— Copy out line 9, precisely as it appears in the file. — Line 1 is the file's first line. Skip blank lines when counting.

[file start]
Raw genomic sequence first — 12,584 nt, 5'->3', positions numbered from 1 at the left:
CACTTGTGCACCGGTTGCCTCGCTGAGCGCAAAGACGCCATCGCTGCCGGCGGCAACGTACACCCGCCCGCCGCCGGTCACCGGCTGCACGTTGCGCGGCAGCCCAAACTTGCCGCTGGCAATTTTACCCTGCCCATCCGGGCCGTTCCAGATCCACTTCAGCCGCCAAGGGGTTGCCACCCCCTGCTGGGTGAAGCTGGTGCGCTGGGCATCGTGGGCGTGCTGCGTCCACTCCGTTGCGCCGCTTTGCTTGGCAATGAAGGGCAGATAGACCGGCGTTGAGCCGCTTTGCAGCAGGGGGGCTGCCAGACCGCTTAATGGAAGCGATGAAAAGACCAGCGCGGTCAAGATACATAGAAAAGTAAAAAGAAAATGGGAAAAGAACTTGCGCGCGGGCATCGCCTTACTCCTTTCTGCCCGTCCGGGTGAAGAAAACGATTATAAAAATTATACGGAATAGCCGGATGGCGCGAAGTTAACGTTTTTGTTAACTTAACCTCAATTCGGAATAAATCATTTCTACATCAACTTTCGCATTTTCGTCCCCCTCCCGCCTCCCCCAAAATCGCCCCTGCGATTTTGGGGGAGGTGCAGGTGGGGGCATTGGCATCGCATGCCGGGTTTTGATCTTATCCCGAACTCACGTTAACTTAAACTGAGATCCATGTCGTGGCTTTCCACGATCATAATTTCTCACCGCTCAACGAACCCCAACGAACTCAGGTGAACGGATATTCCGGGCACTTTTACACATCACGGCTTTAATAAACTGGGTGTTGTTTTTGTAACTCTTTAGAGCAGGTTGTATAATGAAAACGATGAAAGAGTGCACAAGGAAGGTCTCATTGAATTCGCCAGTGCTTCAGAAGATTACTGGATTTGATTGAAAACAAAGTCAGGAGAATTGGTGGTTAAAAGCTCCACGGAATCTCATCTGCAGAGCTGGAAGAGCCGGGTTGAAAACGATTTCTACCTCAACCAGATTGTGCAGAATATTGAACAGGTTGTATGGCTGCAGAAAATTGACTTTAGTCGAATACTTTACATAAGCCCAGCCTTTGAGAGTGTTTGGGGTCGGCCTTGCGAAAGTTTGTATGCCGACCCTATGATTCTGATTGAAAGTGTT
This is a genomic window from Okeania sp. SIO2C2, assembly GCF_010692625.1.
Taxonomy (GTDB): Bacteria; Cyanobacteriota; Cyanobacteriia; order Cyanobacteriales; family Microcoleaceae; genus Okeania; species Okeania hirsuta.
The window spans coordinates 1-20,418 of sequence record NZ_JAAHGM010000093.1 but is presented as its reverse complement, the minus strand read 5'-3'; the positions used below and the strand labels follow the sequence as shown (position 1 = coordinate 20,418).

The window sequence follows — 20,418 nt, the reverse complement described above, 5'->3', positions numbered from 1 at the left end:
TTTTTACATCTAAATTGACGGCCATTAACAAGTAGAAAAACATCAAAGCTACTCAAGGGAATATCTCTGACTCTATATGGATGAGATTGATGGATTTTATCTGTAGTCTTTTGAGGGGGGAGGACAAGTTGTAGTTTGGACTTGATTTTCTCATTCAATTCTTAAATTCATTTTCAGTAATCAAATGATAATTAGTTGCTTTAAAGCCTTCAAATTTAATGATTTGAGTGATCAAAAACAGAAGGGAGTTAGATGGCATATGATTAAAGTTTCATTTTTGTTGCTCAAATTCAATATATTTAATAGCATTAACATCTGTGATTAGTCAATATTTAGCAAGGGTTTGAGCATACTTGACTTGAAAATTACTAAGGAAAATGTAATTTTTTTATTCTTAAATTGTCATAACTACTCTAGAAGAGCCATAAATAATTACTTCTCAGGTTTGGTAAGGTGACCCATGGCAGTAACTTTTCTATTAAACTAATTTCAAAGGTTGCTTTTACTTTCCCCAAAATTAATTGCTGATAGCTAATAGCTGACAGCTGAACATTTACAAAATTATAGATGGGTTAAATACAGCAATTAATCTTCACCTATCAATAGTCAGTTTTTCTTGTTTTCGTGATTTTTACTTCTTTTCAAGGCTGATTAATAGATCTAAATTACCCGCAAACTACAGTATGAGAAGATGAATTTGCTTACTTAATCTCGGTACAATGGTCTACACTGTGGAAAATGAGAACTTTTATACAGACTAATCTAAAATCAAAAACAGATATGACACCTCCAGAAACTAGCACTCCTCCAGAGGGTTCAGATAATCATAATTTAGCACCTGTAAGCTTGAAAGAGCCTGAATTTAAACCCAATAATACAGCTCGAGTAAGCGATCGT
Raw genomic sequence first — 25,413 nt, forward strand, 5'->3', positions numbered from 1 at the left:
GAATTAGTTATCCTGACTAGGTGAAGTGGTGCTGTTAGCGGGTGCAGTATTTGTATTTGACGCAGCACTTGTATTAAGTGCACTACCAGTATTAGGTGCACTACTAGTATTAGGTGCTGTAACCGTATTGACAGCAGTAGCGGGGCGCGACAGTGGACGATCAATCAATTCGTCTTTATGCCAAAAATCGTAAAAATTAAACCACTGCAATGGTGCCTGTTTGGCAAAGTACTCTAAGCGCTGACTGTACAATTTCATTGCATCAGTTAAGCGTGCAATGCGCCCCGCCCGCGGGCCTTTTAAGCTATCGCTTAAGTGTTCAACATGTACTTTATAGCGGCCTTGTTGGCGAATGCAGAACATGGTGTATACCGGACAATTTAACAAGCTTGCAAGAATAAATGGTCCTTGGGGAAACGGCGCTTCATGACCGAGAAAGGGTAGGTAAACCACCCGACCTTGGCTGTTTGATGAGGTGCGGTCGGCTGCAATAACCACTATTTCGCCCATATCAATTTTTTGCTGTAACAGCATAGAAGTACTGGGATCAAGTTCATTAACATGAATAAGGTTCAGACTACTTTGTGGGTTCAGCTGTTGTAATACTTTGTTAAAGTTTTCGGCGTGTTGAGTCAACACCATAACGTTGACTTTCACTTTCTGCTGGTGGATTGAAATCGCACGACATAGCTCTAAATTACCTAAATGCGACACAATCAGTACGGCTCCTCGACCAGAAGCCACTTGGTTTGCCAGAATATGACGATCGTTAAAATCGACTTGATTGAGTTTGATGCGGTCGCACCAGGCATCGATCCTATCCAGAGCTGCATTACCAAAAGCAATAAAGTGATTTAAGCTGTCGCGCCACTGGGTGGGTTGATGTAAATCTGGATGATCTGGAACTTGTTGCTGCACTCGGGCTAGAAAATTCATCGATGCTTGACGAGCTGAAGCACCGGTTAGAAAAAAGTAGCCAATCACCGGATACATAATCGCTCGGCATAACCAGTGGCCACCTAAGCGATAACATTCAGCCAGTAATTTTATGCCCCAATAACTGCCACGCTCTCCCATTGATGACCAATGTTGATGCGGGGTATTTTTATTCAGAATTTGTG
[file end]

GAATTAGTTATCCTGACTAGGTGAAGTGGTGCTGTTAGCGGGTGCAGTATTTGTATTTGACGCAGCACTTGTATTAAGTGCACTACCAGTATTAGGTGCACTACTAGTATTAGGTGCTGTAACCGTATTGACAGCAGTAGCGGGGCGCGACAGTGGACGATCAATCAATTCGTCTTTATGCCAAAAATCGTAAAAATTAAACCACTGCAATGGTGCCTGTTTGGCAAAGTACTCTAAGCGCTGACTGTACAATTTCATTGCATCAGTTAAGCGTGCAATGCGCCCCGCCCGCGGGCCTTTTAAGCTATCGCTTAAGTGTTCAACATGTACTTTATAGCGGCCTTGTTGGCGAATGCAGAACATGGTGTATACCGGACAATTTAACAAGCTTGCAAGAATAAATGGTCCTTGGGGAAACGGCGCTTCATGACCGAGAAAGGGTAGGTAAACCACCCGACCTTGGCTGTTTGATGAGGTGCGGTCGGCTGCAATAACCACTATTTCGCCCATATCAATTTTTTGCTGTAACAGCATAGAAGTACTGGGATCAAGTTCATTAACATGAATAAGGTTCAGACTACTTTGTGGGTTCAGCTGTTGTAATACTTTGTTAAAGTTTTCGGCGTGTTGAGTCAACACCATAACGTTGACTTTCACTTTCTGCTGGTGGATTGAAATCGCACGACATAGCTCTAAATTACCTAAATGCGACACAATCAGTACGGCTCCTCGACCAGAAGCCACTTGGTTTGCCAGAATATGACGATCGTTAAAATCGACTTGATTGAGTTTGATGCGGTCGCACCAGGCATCGATCCTATCCAGAGCTGCATTACCAAAAGCAATAAAGTGATTTAAGCTGTCGCGCCACTGGGTGGGTTGATGTAAATCTGGATGATCTGGAACTTGTTGCTGCACTCGGGCTAGAAAATTCATCGATGCTTGACGAGCTGAAGCACCGGTTAGAAAAAAGTAGCCAATCACCGGATACATAATCGCTCGGCATAACCAGTGGCCACCTAAGCGATAACATTCAGCCAGTAATTTTATGCCCCAATAACTGCCACGCTCTCCCATTGATGACCAATGTTGATGCGGGGTATTTTTATTCAGAATTTGTG